Background - Numerous experimental studies suggest that B-type natriuretic peptide (BNP) is cardioprotective; however, in clinical studies, higher plasma BNP concentrations have been associated with incident cardiovascular disease and higher left ventricular mass. Genetic association studies may allow us to determine the true causal directions without confounding by compensatory mechanisms. Methods and Results - We performed a meta-analysis of 2 genome-wide association results from a total of 2790 blacks. We assumed an additive genetic model in an association analysis of imputed 2.5 million single-nucleotide polymorphism dosages with residuals generated from multivariable-adjusted logarithmically transformed BNP controlling for relevant covariates and population stratification. Two loci were genome-wide significant, a candidate gene locus NPPB (rs198389, P=1.18×10-09) and a novel missense variant in the KLKB1 locus (rs3733402, P=1.75×10-11) that explained 0.4% and 1.9% of variation in log BNP concentration, respectively. The observed increase in BNP concentration was proportional to the number of effect allele copies, and an average of 8.1 pg/mL increase was associated with 2 allele copies. In a companion study, single-nucleotide polymorphisms in this loci were cross-checked with genome-wide association results for the aldosterone/renin ratio in individuals of European ancestry, and rs3733402 was genome-wide significant (P<5.0×10-8), suggesting possible shared genetic architecture for these 2 pathways. Other statistically significant relations for these single-nucleotide polymorphisms included the following: rs198389 with systolic blood pressure in blacks (COGENT consortium) and rs198389 and rs3733402 with left ventricular mass in whites (EchoGEN consortium). Conclusions - These findings improve our knowledge of the genetic basis of BNP variation in blacks, demonstrate a possible shared allelic architecture for BNP with aldosterone-renin ratio, and motivate further studies of underlying mechanisms.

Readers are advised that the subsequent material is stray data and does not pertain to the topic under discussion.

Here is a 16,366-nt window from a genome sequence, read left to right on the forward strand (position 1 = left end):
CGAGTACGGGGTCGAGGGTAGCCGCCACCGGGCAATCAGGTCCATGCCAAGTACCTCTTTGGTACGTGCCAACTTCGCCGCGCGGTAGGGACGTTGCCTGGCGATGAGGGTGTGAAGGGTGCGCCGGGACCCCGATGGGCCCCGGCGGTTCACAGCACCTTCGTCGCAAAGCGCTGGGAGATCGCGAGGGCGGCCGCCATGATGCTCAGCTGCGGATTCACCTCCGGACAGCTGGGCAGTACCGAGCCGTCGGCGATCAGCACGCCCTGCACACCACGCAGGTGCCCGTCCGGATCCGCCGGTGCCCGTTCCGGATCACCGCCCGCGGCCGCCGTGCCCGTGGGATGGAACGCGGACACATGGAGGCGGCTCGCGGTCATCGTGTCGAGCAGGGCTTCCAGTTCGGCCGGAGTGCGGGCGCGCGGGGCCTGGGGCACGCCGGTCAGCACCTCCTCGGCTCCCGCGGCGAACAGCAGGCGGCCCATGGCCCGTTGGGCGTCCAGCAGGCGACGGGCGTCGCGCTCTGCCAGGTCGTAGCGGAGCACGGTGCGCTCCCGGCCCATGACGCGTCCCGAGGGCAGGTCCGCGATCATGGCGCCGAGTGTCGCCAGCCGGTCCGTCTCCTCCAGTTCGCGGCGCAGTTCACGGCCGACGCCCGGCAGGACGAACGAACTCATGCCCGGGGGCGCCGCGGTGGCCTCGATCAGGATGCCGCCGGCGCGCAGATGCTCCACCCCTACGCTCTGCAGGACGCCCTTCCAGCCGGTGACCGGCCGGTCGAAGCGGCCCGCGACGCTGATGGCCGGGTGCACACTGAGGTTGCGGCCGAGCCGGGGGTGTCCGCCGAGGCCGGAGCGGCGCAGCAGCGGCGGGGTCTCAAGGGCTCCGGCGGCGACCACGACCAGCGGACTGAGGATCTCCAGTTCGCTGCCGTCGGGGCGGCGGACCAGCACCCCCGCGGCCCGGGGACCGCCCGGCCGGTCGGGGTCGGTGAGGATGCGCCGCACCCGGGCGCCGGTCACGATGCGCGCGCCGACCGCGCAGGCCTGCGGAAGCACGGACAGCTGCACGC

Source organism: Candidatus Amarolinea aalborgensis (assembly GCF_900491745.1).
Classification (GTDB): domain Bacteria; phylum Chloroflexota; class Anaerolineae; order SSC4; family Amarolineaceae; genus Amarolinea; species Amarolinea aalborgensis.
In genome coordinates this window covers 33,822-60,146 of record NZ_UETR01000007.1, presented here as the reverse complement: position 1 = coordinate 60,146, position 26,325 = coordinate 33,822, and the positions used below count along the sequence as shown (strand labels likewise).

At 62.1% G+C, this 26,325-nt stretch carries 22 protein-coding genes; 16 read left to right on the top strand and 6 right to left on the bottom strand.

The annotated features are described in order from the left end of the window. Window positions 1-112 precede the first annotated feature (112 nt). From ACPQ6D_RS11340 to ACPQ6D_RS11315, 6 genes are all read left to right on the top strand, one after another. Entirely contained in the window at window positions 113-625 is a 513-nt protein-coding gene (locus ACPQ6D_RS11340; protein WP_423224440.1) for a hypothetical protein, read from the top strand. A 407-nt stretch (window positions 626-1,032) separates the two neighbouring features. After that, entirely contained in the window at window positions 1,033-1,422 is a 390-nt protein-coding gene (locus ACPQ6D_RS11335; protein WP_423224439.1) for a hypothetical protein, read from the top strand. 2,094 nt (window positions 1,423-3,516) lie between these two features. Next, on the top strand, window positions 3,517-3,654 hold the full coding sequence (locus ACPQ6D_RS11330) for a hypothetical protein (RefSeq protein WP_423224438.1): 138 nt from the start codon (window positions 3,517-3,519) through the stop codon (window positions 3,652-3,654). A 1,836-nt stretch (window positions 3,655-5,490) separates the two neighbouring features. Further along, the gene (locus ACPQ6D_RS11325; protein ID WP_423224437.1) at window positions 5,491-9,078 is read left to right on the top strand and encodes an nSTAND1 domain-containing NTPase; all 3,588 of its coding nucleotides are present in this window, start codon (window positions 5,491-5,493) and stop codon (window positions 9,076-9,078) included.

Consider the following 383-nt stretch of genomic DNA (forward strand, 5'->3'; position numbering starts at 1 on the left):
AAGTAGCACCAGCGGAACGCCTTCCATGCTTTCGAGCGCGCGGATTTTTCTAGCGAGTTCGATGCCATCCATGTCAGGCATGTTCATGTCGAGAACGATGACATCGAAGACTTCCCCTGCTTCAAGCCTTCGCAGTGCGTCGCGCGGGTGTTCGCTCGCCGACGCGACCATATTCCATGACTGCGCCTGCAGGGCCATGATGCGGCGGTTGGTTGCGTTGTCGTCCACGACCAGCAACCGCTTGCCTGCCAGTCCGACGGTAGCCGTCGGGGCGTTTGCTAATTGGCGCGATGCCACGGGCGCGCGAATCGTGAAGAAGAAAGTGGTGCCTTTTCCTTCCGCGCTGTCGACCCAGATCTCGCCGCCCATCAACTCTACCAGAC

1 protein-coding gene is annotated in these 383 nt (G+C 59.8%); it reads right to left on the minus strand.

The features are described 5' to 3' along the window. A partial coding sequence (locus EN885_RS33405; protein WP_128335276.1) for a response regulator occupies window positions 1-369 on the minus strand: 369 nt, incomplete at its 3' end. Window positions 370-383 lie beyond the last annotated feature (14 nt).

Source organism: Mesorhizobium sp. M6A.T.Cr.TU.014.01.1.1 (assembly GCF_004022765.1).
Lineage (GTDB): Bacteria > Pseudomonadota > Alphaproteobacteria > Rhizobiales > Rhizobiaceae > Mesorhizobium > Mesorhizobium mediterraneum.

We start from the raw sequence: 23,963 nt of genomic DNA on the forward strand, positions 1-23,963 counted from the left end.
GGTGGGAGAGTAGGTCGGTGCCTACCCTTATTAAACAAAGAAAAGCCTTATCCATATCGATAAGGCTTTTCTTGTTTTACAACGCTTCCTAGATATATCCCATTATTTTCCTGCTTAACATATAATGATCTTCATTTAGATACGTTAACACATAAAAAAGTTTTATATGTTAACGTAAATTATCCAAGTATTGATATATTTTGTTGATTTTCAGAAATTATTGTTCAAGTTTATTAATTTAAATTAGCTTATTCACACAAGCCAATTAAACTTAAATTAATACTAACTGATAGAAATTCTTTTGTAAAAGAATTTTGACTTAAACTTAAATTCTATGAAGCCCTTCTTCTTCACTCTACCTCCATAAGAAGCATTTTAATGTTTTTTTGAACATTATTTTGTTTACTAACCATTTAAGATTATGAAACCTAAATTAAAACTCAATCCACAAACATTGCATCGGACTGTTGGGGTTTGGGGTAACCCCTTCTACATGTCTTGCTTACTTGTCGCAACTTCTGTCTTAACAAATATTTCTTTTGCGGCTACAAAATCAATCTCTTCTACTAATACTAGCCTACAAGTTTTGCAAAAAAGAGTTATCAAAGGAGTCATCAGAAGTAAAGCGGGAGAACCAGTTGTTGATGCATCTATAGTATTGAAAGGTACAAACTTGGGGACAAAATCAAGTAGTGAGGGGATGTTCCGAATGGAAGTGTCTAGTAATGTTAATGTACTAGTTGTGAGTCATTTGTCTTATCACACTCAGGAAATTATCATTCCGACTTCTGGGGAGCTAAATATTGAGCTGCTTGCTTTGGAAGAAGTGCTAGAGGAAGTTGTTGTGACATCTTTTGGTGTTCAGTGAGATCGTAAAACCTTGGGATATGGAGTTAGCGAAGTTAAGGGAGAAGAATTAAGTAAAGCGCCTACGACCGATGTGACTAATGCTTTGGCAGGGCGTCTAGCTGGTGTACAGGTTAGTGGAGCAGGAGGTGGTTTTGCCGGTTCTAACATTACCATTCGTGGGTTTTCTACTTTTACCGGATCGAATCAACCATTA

- Genetic association studies
- Genome-wide association study
ASJC Scopus subject areas
- Cardiology and Cardiovascular Medicine